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Connecting Through Cross-Play: How Online Multiplayer Has Kept Us Together

by Jordan Rudek - September 22, 2021, 9:00 am EDT
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With friends and family gaming on different platforms, a handful of titles make it easier to stay connected.

Together in Games

Amid special battles in the never-ending console wars, a number of titles look past participating in the pursuit of platform dominance through cross-play. Cross-play or cross-platform multiplayer allows players on one console, like Switch, to join up for online gaming sessions with their friends, family, or just other random players. With Sony being more resistant to the concept and Nintendo's console being less powerful than the PlayStations and Xboxes, it's all the more gratifying to see game makers strive for a connected community that can play on their platform of choice. Certainly, a larger, unified player base helps push sales and ensure that online matches are always available, but there's no denying that the removal of barriers to online co-op and competitive play is, at its core, a positive change. Take a journey with a few of the NWR staff as we share our memories and experiences with a handful of cross-play enabled Nintendo Switch titles


Neal - The magic of crossplay has helped me out a lot, most recently in Sea of Thieves, which I used as a way to connect with friends and honestly society during the early days of the COVID-19 pandemic in 2020. Sure, that game’s not on Switch (yet?), but it’s a great example of how crossplay can be a good way to keep in touch with friends regardless of console ownership. More personally, though, Fortnite was a salve for me when I dealt with my first son’s birth. He was born early and spent three weeks in the NICU. My memories of that period are largely dark. I worked my day job during most of it, working through my lunch so I could get to the hospital as quickly as possible. When there, I’d spend time with my son, give my wife a break from being with him in the hospital constantly, and then as the night wound down, went home to do it all over again. This was around when Fortnite launched on Switch and I would go home, a relative hot mess of emotions and stress, not able to go to sleep. So I hopped on Fortnite with the fellas and tried to survive while shooting the breeze. I have barely played Fortnite outside of that three-week window, but I look fondly on my time with the game then because it sincerely helped me stay a little sane during an immensely anxious time. That involved playing Fortnite with Switch owners, PC owners, Xbox owners, and beyond. I even played with my niece as she was like a wizard playing it successfully on a phone.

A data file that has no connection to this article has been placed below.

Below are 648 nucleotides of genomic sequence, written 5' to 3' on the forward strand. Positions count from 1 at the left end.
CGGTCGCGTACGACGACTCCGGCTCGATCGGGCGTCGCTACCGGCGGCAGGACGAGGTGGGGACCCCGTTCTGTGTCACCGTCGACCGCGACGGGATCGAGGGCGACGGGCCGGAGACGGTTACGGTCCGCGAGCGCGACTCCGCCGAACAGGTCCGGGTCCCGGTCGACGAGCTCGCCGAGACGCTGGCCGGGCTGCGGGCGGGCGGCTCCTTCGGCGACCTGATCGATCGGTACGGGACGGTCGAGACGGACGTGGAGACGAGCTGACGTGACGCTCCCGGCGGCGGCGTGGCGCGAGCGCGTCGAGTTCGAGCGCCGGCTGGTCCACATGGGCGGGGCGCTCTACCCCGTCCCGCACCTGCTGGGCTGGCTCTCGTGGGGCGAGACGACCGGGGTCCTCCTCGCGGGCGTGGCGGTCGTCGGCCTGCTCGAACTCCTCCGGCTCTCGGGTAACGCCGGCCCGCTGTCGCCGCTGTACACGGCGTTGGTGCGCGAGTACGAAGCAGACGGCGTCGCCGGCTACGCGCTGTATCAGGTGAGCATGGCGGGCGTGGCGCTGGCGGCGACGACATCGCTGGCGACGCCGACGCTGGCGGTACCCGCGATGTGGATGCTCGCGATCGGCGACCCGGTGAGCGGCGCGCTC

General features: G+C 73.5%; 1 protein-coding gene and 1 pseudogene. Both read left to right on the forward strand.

Jordan - When I reconnected with some high school chums after a chance meeting at a mutual friend’s wedding, Fortnite ended up becoming the primary way we kept in touch. While reminiscing about people we used to know and events long past, on PC, Xbox, and Switch, each of us would link up without much trouble at all and within minutes be dropping down from on high, ready to get our battle royale on. Fortnite’s colorful and cartoonish aesthetic, combined with its fairly basic third-person shooter gameplay, make it an excellent candidate for a low-stress hangout session. The three of us don’t play as often as we did a couple years ago, but Fortnite is always part of the rotation when we do find an hour or two to shoot the breeze, and as many of our 97 opponents as we can!